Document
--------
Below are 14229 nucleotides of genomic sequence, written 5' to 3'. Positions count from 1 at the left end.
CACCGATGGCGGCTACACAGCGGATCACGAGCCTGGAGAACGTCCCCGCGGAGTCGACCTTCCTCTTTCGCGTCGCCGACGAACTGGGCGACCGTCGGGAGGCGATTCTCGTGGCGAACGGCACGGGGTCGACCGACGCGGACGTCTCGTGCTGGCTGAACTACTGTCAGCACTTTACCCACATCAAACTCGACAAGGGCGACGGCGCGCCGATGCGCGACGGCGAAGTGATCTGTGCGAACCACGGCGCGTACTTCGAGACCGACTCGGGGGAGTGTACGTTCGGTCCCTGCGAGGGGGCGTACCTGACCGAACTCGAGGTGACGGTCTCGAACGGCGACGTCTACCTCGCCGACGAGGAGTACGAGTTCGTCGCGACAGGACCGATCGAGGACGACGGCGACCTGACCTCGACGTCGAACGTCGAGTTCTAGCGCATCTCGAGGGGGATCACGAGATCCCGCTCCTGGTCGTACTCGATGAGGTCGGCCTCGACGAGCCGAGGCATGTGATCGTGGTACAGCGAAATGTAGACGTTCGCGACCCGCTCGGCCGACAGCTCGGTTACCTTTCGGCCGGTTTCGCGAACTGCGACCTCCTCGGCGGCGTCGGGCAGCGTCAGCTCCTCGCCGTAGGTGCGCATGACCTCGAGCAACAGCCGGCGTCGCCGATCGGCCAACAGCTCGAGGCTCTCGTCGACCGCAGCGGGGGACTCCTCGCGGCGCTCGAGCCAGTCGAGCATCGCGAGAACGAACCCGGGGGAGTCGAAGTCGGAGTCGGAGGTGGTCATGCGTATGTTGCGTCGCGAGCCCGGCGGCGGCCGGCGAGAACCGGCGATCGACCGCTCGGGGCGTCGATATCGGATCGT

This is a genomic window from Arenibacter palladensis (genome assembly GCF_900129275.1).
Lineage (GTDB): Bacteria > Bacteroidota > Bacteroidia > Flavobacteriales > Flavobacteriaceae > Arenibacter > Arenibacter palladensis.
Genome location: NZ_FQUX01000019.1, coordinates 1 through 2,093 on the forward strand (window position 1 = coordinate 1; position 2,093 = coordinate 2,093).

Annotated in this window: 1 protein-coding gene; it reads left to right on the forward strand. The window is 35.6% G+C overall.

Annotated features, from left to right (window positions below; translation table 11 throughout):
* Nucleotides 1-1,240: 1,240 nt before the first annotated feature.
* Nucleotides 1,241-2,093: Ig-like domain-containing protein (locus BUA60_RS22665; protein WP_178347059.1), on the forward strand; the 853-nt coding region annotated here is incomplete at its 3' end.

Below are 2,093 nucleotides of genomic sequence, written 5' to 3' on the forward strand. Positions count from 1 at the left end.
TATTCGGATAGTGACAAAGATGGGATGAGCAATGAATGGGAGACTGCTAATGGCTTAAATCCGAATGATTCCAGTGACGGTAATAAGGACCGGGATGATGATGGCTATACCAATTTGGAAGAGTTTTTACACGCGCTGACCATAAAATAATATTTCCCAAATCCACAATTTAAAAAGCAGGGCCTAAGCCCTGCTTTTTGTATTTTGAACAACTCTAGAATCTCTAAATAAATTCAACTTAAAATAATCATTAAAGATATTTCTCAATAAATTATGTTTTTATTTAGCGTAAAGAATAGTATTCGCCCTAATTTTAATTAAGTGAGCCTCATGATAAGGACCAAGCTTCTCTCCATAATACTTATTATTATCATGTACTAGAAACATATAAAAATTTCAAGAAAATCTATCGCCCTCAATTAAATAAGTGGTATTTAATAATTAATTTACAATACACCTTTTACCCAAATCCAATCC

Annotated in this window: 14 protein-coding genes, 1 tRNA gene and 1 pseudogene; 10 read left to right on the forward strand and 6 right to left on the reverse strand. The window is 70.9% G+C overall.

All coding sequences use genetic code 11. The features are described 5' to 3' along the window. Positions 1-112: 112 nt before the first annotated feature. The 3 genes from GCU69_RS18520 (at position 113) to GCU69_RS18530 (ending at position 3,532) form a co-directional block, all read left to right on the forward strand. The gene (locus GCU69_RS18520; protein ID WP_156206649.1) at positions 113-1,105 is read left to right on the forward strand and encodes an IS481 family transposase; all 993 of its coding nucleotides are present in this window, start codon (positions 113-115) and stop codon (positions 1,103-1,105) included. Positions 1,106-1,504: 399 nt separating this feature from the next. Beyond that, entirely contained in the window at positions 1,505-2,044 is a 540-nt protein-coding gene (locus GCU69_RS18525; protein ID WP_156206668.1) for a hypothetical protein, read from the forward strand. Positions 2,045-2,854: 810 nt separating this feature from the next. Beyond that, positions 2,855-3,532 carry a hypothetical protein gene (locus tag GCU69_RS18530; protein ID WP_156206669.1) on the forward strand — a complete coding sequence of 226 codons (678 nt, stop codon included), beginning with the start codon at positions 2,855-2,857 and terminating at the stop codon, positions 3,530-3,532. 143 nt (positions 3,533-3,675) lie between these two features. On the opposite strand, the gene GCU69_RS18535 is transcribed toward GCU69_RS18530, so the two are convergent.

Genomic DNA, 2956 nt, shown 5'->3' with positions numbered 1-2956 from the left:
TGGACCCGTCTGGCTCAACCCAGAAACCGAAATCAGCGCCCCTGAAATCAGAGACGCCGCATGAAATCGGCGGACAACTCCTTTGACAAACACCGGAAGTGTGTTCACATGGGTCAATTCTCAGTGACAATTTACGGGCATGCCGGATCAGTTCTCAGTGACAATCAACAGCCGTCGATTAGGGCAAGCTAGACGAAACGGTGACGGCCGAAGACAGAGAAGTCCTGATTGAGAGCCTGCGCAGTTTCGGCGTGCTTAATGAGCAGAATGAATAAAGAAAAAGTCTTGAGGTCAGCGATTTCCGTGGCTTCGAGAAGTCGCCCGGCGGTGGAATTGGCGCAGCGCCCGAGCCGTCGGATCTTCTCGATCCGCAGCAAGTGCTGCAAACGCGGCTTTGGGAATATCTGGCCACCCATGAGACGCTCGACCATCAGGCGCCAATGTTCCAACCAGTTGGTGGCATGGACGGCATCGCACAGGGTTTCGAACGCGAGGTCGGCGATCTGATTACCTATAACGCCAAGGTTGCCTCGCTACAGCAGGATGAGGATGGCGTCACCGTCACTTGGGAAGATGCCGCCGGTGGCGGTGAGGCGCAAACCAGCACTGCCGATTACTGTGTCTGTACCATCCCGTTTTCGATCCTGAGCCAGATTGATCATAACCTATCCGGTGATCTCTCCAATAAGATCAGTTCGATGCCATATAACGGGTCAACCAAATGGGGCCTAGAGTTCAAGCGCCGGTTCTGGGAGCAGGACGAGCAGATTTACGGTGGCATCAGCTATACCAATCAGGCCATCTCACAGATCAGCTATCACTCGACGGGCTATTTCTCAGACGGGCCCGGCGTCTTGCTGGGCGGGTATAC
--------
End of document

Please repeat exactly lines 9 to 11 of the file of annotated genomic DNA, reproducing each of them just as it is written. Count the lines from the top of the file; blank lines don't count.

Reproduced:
* Nucleotides 1,241-2,093: Ig-like domain-containing protein (locus BUA60_RS22665; protein WP_178347059.1), on the forward strand; the 853-nt coding region annotated here is incomplete at its 3' end.

Below are 2,093 nucleotides of genomic sequence, written 5' to 3' on the forward strand. Positions count from 1 at the left end.
TATTCGGATAGTGACAAAGATGGGATGAGCAATGAATGGGAGACTGCTAATGGCTTAAATCCGAATGATTCCAGTGACGGTAATAAGGACCGGGATGATGATGGCTATACCAATTTGGAAGAGTTTTTACACGCGCTGACCATAAAATAATATTTCCCAAATCCACAATTTAAAAAGCAGGGCCTAAGCCCTGCTTTTTGTATTTTGAACAACTCTAGAATCTCTAAATAAATTCAACTTAAAATAATCATTAAAGATATTTCTCAATAAATTATGTTTTTATTTAGCGTAAAGAATAGTATTCGCCCTAATTTTAATTAAGTGAGCCTCATGATAAGGACCAAGCTTCTCTCCATAATACTTATTATTATCATGTACTAGAAACATATAAAAATTTCAAGAAAATCTATCGCCCTCAATTAAATAAGTGGTATTTAATAATTAATTTACAATACACCTTTTACCCAAATCCAATCC